Though the water outside may be frozen, the winter season does not mean that your home is immune to interior water damage and flooding. In fact, the freezing weather can actually present a number of unique water damage risks to the basement in your home: understanding what some of the most common risks to flooding in your basement are can help you take steps to prevent such water damage from occurring.
Ice in the Gutters
Just like in the fall, the winter season brings the possibility that your gutters and downspouts will become blocked – though this time by ice instead of leaves. This can cause water to overflow your gutters during thawing periods, where it can soak into the ground too close to the near of the side of your home and then enter your basement. To prevent this from happening, you may want to install heated roofing cables on the part of your roof immediately above your gutters, or even run a cable through your gutters themselves to melt snow and ice and ensure it is able to run smoothly and clearly off of your roof.
Frozen Sump Pumps
Another reason why your basement may suffer from water damage due to the freezing temperature is because of damage to your sump pump. Water that freezes around the pump will prevent your sump pump from actually being able to pump water out of your basement, leading to flooding. You can prevent the sump pump from frozen by disconnecting the extension hose that the pump uses to move water out of your home: this will prevent water from freezing in the hose and damaging it. You can simply reconnect it to your sump pump when the temperature warms up again to ensure that your basement is still protected.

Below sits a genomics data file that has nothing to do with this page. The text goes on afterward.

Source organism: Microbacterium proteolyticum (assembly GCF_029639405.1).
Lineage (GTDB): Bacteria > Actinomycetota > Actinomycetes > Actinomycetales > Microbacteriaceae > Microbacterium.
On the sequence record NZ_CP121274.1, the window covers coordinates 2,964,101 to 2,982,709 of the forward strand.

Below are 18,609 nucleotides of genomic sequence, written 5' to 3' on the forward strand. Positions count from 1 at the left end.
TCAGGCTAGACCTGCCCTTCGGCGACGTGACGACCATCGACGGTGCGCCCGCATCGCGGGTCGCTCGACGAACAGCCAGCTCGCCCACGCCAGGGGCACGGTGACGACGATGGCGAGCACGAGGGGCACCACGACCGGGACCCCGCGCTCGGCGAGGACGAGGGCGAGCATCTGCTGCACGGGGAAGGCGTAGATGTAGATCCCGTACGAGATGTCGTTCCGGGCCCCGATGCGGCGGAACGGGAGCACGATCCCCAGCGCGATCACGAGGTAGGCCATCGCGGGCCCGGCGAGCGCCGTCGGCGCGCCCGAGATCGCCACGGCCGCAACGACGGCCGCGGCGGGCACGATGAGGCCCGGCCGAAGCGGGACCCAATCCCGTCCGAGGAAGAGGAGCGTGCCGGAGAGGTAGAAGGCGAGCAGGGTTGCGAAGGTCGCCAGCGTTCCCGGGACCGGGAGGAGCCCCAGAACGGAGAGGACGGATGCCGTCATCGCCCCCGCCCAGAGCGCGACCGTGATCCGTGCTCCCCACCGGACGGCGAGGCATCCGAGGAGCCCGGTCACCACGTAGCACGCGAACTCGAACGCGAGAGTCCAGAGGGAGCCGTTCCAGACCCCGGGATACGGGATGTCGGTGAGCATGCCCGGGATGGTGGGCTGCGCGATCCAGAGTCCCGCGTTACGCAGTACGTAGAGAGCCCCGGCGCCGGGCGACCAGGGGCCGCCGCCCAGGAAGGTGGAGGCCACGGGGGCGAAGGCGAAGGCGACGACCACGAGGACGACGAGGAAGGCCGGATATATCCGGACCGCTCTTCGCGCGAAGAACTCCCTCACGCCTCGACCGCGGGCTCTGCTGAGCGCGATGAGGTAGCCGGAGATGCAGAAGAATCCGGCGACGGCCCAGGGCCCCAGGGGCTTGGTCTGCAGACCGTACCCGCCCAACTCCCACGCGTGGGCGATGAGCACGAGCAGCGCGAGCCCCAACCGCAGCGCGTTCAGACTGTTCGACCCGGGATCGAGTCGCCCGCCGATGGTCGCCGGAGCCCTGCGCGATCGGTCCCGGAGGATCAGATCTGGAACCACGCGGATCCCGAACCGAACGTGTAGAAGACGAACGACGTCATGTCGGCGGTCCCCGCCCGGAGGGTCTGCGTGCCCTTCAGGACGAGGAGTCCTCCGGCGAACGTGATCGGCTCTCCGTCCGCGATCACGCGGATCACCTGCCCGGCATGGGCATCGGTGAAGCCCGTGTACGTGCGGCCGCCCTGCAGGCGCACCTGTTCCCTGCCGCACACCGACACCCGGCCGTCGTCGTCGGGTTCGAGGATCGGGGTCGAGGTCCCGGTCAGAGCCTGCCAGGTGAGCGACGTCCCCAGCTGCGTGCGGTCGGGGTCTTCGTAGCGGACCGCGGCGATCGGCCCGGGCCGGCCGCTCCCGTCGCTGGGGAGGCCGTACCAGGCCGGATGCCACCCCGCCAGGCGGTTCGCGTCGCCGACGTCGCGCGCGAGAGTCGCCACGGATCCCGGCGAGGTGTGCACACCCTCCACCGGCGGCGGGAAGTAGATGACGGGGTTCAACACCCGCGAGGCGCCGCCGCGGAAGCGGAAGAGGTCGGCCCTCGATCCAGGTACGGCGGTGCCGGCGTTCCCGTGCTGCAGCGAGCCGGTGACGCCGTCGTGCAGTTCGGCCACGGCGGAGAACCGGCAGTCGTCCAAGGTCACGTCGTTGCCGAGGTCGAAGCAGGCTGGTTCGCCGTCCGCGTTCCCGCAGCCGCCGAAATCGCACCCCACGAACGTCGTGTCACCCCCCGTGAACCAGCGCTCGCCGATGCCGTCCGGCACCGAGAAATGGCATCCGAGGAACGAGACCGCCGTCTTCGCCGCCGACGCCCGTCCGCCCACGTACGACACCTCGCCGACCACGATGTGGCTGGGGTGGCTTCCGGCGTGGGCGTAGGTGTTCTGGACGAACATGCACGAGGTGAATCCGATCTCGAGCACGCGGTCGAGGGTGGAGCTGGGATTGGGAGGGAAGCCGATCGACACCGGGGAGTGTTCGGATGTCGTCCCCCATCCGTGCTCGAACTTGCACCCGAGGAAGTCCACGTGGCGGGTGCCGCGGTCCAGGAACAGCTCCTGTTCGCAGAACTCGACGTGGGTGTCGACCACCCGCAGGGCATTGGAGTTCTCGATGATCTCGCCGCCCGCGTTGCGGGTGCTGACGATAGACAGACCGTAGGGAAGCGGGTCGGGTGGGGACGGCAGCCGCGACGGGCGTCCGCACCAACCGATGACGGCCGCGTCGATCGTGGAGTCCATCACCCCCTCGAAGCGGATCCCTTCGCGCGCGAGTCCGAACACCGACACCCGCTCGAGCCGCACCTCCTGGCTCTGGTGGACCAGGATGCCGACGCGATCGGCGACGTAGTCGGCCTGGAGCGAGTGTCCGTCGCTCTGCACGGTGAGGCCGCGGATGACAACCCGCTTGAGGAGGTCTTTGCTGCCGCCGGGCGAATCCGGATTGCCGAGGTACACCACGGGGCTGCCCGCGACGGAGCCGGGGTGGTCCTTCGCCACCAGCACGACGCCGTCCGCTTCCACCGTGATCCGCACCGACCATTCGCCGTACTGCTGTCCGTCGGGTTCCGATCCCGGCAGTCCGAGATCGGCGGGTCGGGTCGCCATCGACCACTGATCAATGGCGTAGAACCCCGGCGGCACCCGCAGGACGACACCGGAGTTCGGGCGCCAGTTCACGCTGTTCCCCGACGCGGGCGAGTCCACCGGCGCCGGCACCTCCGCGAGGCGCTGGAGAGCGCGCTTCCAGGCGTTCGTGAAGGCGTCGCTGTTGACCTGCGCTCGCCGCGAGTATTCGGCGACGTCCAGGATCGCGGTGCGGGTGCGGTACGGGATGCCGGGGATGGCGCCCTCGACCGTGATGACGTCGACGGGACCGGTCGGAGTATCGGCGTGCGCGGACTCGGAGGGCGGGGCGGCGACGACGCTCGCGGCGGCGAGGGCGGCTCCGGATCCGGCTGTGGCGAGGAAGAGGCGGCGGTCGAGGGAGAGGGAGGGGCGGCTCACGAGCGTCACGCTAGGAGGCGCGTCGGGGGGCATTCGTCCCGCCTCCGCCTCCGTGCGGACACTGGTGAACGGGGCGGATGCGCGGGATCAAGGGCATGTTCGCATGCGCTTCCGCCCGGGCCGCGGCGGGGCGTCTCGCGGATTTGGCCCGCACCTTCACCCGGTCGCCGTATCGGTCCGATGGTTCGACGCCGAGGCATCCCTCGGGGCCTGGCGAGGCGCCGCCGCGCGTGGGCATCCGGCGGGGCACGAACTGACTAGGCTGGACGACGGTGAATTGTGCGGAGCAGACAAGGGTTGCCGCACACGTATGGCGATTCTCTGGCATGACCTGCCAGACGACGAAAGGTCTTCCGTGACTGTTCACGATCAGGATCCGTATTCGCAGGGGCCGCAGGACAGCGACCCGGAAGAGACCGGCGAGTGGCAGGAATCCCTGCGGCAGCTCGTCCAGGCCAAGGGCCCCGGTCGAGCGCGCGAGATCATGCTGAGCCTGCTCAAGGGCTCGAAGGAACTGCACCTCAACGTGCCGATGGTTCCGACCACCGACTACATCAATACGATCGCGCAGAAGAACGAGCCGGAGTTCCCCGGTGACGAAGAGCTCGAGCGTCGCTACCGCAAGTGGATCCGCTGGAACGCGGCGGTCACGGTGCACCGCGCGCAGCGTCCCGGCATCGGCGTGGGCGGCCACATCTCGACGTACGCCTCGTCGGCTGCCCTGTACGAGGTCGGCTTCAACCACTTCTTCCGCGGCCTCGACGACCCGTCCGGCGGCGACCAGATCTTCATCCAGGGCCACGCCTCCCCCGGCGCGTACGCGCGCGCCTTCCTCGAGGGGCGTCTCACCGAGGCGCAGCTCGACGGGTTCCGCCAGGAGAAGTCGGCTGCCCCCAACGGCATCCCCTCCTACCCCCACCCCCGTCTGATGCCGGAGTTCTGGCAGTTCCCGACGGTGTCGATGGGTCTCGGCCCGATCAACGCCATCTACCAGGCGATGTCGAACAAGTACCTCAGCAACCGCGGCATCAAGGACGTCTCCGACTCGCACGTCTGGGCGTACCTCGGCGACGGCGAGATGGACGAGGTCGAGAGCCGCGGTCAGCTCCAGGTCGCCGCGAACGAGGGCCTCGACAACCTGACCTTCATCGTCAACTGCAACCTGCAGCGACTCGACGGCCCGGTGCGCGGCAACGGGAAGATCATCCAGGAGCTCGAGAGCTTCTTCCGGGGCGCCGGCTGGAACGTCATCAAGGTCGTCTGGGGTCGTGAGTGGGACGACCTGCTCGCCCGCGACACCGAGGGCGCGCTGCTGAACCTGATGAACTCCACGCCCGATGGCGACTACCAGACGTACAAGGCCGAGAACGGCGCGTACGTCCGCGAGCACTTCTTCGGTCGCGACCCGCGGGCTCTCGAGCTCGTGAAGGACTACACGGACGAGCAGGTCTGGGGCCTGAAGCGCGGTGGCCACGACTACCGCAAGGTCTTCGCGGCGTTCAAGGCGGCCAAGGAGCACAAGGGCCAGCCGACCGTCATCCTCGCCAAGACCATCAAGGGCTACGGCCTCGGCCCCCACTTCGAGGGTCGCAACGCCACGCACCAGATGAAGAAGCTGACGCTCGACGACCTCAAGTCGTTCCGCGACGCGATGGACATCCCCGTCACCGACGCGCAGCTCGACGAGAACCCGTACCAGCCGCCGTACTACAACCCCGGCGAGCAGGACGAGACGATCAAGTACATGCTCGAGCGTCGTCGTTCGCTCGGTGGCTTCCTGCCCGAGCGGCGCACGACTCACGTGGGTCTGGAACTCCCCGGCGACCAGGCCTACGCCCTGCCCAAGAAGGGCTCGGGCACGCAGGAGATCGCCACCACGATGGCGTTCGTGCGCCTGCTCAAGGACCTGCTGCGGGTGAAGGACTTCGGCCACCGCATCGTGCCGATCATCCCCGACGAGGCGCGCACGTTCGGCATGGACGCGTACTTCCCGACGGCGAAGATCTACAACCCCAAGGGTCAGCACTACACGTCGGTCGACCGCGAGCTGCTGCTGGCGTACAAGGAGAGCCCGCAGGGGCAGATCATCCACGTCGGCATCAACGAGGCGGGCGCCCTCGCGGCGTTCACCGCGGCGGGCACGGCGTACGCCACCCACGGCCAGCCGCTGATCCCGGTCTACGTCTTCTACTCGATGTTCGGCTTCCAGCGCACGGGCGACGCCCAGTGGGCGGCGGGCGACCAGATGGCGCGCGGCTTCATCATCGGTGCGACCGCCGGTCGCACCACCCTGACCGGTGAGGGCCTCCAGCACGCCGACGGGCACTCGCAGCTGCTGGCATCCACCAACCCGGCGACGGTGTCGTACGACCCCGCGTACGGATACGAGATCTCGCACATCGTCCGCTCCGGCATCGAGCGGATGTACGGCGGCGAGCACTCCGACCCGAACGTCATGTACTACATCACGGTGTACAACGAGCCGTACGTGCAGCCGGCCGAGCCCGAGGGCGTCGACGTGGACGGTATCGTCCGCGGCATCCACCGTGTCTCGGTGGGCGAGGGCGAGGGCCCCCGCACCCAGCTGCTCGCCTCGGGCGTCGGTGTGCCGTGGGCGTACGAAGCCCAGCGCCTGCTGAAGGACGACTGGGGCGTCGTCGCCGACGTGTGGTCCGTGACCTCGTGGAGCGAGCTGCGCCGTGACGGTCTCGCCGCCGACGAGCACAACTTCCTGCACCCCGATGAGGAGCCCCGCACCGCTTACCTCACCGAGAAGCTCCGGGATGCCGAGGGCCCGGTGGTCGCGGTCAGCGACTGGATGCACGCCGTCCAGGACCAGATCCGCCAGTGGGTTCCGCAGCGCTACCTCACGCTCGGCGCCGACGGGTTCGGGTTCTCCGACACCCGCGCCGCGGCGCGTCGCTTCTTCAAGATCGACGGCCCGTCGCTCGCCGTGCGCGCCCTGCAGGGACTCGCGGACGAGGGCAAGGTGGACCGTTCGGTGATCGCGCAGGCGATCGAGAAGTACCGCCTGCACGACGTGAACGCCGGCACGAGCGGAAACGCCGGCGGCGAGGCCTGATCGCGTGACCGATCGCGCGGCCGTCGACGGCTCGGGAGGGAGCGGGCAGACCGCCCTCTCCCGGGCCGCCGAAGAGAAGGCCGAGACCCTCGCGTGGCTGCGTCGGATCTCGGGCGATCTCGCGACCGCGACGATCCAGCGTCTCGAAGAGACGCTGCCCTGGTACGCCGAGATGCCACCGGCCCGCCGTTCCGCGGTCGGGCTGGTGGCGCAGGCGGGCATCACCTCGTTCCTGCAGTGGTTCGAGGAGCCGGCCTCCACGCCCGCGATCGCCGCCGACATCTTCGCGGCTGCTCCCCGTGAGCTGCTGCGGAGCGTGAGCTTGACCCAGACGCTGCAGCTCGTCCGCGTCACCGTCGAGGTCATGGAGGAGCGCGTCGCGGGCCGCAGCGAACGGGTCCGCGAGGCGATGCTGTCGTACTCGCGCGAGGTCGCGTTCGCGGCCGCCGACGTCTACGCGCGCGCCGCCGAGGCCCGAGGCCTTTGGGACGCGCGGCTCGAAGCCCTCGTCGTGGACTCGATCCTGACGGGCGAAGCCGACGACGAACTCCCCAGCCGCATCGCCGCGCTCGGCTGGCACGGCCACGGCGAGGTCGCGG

Exposed Concrete Walls
Finally, one of the most common ways that water can enter your basement is through the exposed concrete walls in your unfinished basement. Cracks and holes in the concrete itself can act as pathways that allow water to enter your basement, where it can cause damage and mold growth, though water can also pass through concrete walls that are not broken in any way. Holes and cracks should be patched over with new concrete, which is best done by a professional contractor. To prevent more passive seeping of water into your basement, you can apply a waterproof sealant specially formulated for concrete (available at most hardware stores) to your walls with a roller: two thin coats should be enough to prevent residual water damage throughout the winter season.